The steel mouthpiece of this brand was very popular after the war. Nowadays the ebonite series (big band) and the bronz series (big band, clear tone) are highly appreciated. The factory is based in London and is co-owned by Babbitt, the owner of Meyer & Link. Berg Larsen offers four different chambers. 0 (small) to 3 (big)
Although mouthpieces of Otto Link and Meyer were made on a small scale hand crafted basis, it became after their death, manufactured goods. This gave rise to a market for more precise, hand finished mouthpieces. Peter Ponzol came with a well balanced design. The gold plated-brass line is the best known.The M1 is an extremely flexible medium chamber mouthpiece with a very even response and timbre in all registers, available for soprano, alto, tenor and baritone in gold plated brass. Model M2- The mouthpiece for today's music and players. A small chamber mouthpiece available for alto and tenor in gold plated brass. Model II-V-I - A new metal mouthpiece for alto and tenor with a warm vintage sound and less edge than the M1 and M2, yet plays as easily as the M2, in gold plated brass. Hard Rubber Traditional-Modern versions of the great hard rubber mouthpieces of the past available for soprano, alto and tenor. Hard Rubber Custom- The only handcrafted high-end rubber mouthpiece made today for todays players. The M2 in rubber. Available for soprano, alto, tenor and baritone.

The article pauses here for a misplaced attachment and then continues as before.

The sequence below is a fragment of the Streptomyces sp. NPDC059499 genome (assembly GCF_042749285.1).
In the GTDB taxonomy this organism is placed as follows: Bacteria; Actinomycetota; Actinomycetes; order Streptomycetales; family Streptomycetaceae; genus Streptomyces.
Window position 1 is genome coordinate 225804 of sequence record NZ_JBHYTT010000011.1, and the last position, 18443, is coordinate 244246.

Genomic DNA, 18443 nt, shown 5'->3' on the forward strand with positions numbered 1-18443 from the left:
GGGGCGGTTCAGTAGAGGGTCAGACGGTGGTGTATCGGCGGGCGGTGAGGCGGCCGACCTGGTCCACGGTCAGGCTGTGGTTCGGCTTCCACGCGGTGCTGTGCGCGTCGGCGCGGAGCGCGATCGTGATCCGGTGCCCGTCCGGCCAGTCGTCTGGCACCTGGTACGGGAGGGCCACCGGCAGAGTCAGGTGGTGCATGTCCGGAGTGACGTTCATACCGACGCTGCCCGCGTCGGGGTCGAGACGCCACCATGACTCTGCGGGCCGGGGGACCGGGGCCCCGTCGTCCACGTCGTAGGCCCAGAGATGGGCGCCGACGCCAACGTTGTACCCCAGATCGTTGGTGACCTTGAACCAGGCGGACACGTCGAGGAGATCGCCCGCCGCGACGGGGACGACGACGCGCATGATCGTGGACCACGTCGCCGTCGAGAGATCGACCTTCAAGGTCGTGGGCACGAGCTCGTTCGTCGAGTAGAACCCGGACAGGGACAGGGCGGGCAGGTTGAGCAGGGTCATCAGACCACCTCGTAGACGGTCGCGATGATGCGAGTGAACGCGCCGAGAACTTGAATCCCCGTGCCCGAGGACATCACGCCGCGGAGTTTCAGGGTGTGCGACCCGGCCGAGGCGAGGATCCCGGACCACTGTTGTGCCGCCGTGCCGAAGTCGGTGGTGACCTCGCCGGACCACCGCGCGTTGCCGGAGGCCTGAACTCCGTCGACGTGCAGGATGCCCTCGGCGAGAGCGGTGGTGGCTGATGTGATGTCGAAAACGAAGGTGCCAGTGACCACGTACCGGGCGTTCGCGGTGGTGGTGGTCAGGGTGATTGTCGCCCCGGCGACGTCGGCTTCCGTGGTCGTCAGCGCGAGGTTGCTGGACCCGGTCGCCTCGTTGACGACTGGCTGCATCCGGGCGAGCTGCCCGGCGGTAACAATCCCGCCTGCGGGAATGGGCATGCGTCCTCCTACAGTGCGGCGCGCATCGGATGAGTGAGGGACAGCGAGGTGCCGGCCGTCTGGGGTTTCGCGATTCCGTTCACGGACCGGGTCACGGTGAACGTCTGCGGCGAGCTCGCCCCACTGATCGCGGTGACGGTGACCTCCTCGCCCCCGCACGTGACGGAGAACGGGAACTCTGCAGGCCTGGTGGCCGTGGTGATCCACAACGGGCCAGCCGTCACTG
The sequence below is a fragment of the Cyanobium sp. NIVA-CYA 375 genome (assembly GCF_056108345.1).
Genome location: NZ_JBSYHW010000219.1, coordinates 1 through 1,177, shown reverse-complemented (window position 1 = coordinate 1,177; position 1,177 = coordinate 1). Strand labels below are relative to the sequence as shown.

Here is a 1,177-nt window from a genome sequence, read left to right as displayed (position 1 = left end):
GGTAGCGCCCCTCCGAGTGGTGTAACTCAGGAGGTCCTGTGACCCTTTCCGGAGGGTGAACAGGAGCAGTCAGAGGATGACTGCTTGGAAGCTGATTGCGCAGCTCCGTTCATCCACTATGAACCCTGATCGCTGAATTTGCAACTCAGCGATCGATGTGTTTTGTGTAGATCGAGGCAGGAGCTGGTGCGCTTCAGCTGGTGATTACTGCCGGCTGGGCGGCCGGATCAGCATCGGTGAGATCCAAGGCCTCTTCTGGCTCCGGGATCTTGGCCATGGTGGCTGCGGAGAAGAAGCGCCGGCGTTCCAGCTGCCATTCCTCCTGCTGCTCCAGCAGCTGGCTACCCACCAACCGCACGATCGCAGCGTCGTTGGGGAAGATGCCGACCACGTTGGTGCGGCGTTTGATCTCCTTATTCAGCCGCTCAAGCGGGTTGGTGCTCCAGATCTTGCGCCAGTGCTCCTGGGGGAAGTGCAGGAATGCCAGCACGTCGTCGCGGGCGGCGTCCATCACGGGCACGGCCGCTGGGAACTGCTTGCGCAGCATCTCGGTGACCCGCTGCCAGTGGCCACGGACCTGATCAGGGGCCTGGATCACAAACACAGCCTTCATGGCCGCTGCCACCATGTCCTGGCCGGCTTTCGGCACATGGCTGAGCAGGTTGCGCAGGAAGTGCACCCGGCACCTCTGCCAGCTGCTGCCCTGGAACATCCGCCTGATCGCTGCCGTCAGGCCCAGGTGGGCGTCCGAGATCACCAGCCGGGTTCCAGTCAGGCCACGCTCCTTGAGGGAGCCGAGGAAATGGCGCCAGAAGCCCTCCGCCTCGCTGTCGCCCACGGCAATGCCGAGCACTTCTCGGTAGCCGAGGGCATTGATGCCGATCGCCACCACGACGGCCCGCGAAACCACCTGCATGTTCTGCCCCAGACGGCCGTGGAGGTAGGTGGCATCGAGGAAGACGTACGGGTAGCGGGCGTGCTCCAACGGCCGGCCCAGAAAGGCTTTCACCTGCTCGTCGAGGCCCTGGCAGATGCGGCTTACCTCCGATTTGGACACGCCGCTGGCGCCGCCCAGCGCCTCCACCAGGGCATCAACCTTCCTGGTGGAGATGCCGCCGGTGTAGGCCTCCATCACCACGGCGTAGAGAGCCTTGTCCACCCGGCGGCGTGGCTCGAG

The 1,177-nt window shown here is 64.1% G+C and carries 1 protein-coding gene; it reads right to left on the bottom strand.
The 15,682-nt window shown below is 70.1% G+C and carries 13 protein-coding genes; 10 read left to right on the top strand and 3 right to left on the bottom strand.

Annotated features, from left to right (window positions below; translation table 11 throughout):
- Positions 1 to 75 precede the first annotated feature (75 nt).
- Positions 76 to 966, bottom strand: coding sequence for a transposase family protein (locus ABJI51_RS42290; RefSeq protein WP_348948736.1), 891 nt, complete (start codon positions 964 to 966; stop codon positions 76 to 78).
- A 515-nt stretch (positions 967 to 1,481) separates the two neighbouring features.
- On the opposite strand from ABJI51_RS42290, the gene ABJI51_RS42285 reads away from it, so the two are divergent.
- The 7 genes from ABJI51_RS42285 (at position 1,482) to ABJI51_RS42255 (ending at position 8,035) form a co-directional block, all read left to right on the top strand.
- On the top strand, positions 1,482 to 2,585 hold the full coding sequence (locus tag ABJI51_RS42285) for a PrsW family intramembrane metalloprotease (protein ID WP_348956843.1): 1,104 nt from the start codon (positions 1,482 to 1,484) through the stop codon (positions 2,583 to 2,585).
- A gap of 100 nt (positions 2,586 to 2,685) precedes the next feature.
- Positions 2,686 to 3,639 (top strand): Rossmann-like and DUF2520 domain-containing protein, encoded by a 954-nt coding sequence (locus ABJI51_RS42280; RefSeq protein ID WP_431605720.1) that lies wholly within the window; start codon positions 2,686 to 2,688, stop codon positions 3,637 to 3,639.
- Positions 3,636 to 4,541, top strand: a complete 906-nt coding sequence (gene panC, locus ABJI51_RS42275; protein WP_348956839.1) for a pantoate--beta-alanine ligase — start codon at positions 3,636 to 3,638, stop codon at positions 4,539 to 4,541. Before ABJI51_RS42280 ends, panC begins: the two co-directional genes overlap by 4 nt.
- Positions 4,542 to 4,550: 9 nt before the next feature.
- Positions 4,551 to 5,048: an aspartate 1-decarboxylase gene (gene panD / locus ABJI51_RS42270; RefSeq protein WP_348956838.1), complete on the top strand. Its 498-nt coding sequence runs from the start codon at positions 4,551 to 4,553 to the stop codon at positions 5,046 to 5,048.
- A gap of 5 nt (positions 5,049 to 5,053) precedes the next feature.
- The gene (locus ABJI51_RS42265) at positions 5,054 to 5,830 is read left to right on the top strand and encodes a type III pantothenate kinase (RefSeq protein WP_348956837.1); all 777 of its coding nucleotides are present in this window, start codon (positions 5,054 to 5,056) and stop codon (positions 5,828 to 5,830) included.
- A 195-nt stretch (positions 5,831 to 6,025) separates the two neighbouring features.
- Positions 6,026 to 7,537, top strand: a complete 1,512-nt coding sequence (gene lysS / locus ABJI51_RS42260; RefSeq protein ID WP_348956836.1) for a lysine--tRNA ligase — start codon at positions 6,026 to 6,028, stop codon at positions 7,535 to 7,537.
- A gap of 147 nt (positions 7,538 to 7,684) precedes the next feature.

A mouthpiece for every player. Jody jazz mouthpieses comes in 4 differend models: JJ classic black, Hard rubber and the ESP metal 24kt gold. New are the DV models.
makes casted mouthpieces that are well known for their loud sound. They are available in four different chambers. The mouthpieces are badly finished, but the person who is not particular and is looking for a roaring piece of iron will certainly succeed with a Dukoff.
is new on the mouthpiece market. This French firm offers high-tech designed and produced metal mouthpieces for jazz and pop. There are three lines. B, J and E, varying from fusion to allround jazz. Definitely worth trying.
Not only did they make beautiful saxophones in America, they also made beautiful mouthpieces. Famous are the ones of Otto Link and the ebonite (sometimes white colored) of Brillhart. These mouthpieces are of the same class as the Guardalas and the Lawtons of this time. Still one has to be very careful. These old mouthpieces are frequently damaged and in the past the mouthpieces had rather small tip openings. That is why they have been often tampered with and as such, a mouthpiece could become worthless.